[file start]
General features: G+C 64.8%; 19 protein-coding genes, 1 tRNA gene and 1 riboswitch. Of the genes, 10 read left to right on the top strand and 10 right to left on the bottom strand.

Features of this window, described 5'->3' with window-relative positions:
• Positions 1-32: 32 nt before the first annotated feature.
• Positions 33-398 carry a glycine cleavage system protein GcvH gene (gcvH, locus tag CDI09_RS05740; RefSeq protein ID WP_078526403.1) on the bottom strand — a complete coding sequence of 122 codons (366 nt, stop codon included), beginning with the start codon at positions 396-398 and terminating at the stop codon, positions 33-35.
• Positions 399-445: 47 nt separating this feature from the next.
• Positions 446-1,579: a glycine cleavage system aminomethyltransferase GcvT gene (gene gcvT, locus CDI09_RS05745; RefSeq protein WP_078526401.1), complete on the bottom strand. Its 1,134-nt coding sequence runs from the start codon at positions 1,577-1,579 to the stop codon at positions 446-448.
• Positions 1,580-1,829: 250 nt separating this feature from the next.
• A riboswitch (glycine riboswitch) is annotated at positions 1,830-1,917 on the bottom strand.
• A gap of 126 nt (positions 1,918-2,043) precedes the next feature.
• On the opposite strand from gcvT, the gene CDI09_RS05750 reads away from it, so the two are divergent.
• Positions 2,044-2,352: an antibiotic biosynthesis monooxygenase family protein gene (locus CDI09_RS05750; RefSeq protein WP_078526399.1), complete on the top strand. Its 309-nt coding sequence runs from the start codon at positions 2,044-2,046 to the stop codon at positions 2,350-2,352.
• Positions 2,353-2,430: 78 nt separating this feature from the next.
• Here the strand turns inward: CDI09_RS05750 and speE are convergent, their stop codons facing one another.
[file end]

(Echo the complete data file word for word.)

General features: G+C 64.8%; 19 protein-coding genes, 1 tRNA gene and 1 riboswitch. Of the genes, 10 read left to right on the top strand and 10 right to left on the bottom strand.

Features of this window, described 5'->3' with window-relative positions:
• Positions 1-32: 32 nt before the first annotated feature.
• Positions 33-398 carry a glycine cleavage system protein GcvH gene (gcvH, locus tag CDI09_RS05740; RefSeq protein ID WP_078526403.1) on the bottom strand — a complete coding sequence of 122 codons (366 nt, stop codon included), beginning with the start codon at positions 396-398 and terminating at the stop codon, positions 33-35.
• Positions 399-445: 47 nt separating this feature from the next.
• Positions 446-1,579: a glycine cleavage system aminomethyltransferase GcvT gene (gene gcvT, locus CDI09_RS05745; RefSeq protein WP_078526401.1), complete on the bottom strand. Its 1,134-nt coding sequence runs from the start codon at positions 1,577-1,579 to the stop codon at positions 446-448.
• Positions 1,580-1,829: 250 nt separating this feature from the next.
• A riboswitch (glycine riboswitch) is annotated at positions 1,830-1,917 on the bottom strand.
• A gap of 126 nt (positions 1,918-2,043) precedes the next feature.
• On the opposite strand from gcvT, the gene CDI09_RS05750 reads away from it, so the two are divergent.
• Positions 2,044-2,352: an antibiotic biosynthesis monooxygenase family protein gene (locus CDI09_RS05750; RefSeq protein WP_078526399.1), complete on the top strand. Its 309-nt coding sequence runs from the start codon at positions 2,044-2,046 to the stop codon at positions 2,350-2,352.
• Positions 2,353-2,430: 78 nt separating this feature from the next.
• Here the strand turns inward: CDI09_RS05750 and speE are convergent, their stop codons facing one another.